As a first step, the state must insist on mandatory basic civic studies in every educational institution that receives public funding. A minimal curriculum should be developed, focusing on core values such as the rule of law, mutual responsibility, and respect for others, while taking into account the sensitivities and values of the Haredi community.

In the longer term, an open and ongoing dialogue must be fostered between the Haredi community and wider Israeli society. As members of the Haredi community becomes more involved and integrated, their recognition of the importance of shared citizenship will grow. This is a national challenge of the highest order, requiring effort and mobilization from all parties.

The price of neglecting civic education in the Haredi sector could be unbearable. If we fail to educate a generation of aware and caring citizens, we can expect more disasters. The time has come for honest and courageous soul-searching and resolute action. The future of Israeli society depends on it.

About the Author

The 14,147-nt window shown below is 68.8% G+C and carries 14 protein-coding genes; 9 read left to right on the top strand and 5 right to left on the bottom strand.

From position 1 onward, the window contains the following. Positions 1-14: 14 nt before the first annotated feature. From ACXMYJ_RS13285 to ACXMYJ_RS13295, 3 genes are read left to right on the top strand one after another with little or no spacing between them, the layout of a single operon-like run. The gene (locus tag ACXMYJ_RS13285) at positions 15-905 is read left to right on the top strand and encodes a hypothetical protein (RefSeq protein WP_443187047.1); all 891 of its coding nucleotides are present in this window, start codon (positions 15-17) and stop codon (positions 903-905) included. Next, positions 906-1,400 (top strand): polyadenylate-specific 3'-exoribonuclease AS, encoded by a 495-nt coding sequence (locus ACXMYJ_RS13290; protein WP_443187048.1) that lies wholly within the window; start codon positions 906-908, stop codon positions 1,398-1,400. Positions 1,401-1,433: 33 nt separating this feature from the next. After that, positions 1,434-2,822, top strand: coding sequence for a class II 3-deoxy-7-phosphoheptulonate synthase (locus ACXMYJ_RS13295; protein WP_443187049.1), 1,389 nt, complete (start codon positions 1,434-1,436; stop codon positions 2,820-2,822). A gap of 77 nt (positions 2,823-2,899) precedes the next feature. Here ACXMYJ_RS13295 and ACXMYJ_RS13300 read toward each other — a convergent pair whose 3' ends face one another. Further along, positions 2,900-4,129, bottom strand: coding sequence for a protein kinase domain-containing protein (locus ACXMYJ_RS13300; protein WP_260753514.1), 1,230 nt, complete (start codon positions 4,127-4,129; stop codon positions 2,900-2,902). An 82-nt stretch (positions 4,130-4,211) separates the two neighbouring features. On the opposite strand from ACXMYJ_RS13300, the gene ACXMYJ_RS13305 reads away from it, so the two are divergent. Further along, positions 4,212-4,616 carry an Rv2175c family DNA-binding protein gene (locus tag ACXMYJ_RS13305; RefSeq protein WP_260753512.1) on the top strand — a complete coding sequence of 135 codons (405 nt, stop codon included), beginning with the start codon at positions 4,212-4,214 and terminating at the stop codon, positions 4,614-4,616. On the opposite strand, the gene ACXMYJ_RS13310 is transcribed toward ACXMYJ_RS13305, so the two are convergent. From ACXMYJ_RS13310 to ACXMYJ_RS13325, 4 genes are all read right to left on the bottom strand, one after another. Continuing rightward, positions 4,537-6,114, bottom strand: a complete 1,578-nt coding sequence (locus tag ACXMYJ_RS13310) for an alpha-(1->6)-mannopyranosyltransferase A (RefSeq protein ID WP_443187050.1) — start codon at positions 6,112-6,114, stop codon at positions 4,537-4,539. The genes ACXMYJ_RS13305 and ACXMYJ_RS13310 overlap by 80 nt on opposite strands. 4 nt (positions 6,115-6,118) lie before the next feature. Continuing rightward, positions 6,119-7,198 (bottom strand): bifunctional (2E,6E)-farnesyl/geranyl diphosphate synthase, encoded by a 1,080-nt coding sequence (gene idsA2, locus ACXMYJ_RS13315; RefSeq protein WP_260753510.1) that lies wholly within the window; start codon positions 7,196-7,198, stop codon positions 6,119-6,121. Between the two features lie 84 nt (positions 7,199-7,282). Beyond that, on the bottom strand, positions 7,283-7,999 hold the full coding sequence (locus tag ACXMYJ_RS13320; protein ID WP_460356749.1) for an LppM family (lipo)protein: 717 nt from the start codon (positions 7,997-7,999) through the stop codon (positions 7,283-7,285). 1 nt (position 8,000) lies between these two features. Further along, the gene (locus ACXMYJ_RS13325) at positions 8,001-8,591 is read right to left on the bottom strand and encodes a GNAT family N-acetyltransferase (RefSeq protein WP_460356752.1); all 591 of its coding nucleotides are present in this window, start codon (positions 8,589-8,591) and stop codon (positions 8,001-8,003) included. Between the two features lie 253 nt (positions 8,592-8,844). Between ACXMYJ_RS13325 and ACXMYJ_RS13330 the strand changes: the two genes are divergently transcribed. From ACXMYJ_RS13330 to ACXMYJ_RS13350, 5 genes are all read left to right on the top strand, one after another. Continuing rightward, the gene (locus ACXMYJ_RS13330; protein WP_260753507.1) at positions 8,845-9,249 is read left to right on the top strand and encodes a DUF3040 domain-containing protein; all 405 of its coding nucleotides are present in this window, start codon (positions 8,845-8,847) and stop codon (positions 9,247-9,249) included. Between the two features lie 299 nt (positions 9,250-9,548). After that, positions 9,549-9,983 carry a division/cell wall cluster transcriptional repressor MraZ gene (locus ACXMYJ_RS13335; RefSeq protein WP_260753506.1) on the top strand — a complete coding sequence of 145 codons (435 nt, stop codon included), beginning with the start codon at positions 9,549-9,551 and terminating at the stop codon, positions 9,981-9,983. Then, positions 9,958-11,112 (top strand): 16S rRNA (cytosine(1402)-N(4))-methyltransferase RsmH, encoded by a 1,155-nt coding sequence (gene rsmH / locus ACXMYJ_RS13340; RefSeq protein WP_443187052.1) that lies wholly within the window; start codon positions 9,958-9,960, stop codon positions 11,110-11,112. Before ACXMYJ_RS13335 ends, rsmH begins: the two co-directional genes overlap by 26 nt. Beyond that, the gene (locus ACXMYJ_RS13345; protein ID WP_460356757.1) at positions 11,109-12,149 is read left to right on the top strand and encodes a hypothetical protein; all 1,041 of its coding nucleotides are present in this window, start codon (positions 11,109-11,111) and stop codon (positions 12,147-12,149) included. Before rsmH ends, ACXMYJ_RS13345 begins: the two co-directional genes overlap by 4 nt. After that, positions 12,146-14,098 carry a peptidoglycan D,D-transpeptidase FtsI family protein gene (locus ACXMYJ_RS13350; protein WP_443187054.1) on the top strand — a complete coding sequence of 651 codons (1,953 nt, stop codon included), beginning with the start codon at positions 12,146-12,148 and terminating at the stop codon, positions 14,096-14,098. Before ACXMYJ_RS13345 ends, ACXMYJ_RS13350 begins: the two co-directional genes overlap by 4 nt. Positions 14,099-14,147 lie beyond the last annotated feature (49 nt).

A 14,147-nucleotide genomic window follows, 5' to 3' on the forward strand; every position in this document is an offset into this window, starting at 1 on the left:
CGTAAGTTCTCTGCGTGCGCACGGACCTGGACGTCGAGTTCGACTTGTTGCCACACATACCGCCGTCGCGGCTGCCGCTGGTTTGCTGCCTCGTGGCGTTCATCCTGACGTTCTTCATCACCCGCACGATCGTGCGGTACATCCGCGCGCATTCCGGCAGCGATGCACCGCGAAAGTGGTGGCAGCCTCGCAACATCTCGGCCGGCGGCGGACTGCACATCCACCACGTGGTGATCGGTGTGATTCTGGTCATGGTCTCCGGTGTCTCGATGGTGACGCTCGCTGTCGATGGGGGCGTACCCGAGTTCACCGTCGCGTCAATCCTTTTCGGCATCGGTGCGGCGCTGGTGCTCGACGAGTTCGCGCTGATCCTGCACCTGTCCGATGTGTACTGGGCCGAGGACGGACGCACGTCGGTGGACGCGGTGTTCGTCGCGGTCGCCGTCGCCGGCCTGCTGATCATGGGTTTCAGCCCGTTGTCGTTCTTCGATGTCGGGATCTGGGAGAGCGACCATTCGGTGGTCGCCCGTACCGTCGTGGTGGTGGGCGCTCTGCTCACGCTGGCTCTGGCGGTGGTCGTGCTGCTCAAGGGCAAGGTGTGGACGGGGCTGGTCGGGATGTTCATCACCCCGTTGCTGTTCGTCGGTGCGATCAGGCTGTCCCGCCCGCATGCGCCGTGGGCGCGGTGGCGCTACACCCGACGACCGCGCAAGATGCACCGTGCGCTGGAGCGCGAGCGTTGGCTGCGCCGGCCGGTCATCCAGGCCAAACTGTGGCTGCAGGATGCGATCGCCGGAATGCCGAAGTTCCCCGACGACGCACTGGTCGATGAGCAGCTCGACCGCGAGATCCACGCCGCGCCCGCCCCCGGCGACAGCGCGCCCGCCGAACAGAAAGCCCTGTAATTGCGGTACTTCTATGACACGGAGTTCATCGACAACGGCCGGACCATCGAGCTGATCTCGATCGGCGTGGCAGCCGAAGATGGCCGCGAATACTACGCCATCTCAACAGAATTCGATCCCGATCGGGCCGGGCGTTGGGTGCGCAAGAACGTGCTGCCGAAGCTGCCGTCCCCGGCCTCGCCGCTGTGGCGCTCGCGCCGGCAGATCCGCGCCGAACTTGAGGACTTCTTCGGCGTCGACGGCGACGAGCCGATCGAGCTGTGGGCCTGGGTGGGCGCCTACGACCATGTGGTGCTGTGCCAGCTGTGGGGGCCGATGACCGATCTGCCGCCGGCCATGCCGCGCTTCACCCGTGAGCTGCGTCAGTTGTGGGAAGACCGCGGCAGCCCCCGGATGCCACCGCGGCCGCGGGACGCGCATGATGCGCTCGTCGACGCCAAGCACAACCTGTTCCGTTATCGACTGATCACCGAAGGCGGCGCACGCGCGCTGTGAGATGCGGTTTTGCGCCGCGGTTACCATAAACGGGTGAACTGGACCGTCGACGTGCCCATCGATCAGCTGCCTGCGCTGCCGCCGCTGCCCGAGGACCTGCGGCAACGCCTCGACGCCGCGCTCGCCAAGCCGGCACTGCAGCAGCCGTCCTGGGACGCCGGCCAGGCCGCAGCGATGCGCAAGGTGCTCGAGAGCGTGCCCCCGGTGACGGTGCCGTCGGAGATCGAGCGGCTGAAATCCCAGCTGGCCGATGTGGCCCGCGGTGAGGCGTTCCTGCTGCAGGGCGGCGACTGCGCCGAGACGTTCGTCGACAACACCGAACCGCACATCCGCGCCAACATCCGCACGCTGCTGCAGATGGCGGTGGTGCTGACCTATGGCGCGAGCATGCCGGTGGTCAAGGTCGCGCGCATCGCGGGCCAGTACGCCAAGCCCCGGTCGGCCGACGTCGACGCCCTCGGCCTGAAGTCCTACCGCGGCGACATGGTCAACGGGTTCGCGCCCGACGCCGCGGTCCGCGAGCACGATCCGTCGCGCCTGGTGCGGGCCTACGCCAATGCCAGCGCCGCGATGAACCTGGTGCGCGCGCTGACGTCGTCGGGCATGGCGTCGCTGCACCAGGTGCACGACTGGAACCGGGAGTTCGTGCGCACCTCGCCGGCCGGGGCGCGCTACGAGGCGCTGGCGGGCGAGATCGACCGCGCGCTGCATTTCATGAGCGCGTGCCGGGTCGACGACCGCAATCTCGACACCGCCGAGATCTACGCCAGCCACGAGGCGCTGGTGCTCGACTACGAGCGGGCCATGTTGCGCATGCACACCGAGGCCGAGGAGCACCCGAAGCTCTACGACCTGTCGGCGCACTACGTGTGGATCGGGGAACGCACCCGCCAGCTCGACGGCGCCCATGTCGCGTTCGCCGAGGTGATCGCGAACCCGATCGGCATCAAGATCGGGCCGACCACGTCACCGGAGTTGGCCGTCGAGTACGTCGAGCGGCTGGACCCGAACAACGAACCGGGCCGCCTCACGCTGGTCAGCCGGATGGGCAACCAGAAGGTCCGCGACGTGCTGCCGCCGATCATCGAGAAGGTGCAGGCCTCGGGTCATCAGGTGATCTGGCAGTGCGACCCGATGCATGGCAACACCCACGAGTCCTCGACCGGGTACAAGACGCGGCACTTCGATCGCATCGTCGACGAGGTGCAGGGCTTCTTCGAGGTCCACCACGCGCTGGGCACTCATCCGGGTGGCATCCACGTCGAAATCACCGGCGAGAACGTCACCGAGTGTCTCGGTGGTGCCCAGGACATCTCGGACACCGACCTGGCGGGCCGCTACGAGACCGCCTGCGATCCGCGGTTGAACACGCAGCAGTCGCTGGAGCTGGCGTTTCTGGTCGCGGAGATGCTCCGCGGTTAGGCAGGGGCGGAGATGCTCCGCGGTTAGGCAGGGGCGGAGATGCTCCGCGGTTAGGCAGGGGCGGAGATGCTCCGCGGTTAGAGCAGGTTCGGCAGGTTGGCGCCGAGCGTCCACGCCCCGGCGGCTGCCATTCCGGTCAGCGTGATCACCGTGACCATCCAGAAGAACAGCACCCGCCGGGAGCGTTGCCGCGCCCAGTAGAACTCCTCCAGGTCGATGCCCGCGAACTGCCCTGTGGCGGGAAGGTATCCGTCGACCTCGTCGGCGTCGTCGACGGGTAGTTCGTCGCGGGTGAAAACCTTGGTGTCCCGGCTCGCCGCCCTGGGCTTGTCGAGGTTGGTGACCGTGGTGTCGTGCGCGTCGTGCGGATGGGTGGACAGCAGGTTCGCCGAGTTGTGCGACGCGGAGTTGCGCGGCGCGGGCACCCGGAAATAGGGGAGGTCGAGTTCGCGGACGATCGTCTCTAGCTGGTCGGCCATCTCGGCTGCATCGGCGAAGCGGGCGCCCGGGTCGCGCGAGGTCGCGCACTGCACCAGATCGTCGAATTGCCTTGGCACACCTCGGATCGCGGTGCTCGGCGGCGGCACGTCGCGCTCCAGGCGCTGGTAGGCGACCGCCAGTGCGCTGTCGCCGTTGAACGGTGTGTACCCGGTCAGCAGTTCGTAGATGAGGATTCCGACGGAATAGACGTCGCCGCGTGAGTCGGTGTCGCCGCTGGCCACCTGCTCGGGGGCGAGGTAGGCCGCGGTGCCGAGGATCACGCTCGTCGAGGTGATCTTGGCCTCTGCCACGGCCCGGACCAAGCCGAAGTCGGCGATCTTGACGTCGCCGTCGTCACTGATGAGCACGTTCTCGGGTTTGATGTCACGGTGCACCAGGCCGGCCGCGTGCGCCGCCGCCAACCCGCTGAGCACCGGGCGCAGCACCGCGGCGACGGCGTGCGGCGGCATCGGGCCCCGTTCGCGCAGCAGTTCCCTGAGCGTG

‏Menachem Bombach is an entrepreneur, an educator, Rosh Yeshiva of the boys' residential high school HaMidrasha HaHassidit in Beitar Illit, and the founder and CEO of the Netzach Yisrael Educational Network. ‏Rabbi Menachem Bombach, a Vizhnitz hasid, was born and raised in the ultra-Orthodox community in Meah Shearim in Jerusalem. Following his yeshiva education at the Mir Yeshiva, he earned his undergraduate degree in Education and graduate degree in Public Policy from Hebrew University, where he also founded a preparatory program (Mechina) for Haredi students. Menachem was a fellow at Maoz and in the leadership program of Gesher and is a fellow and senior project leader at the Mandel Institute. ‏After the establishment of the Midrasha HaHassidit in 2017 and in light of its success, Menachem Bombach established Netzach Yisrael, a network of Haredi schools whose mission is to provide its students with an outstanding Haredi education, while in parallel, they work towards their bagrut (matriculation) certificate, a prerequisite for quality employment and higher education in Israel. The network’s academic program empowers graduates to create a strong, financially viable future for them, their future families, and the Israeli economy, while remaining strongly connected to their core values of Torah observance. ‏As of November 2021, the growing Netzach network is 15 schools strong. What started out with 14 students, currently serves 1900 students and fully expect to be serving 2500-3500 within two years, not including the over 26.000 registered at our Eshkolot Virtual School, an online platform which prepares Haredi students for their pre-academic studies. ‏In March 2022, the Netzach Educational Network was awarded the Annual Jerusalem Unity Prize in the category of education. The annual prize is awarded to initiatives in Israel and throughout the Jewish world that are instrumental in advancing mutual respect for others, and acknowledges accomplishments of those who work to advance the critical importance of Jewish unity, and inspire tolerance and mutual respect across the Jewish world –promoting acceptance of those who think, act or live differently.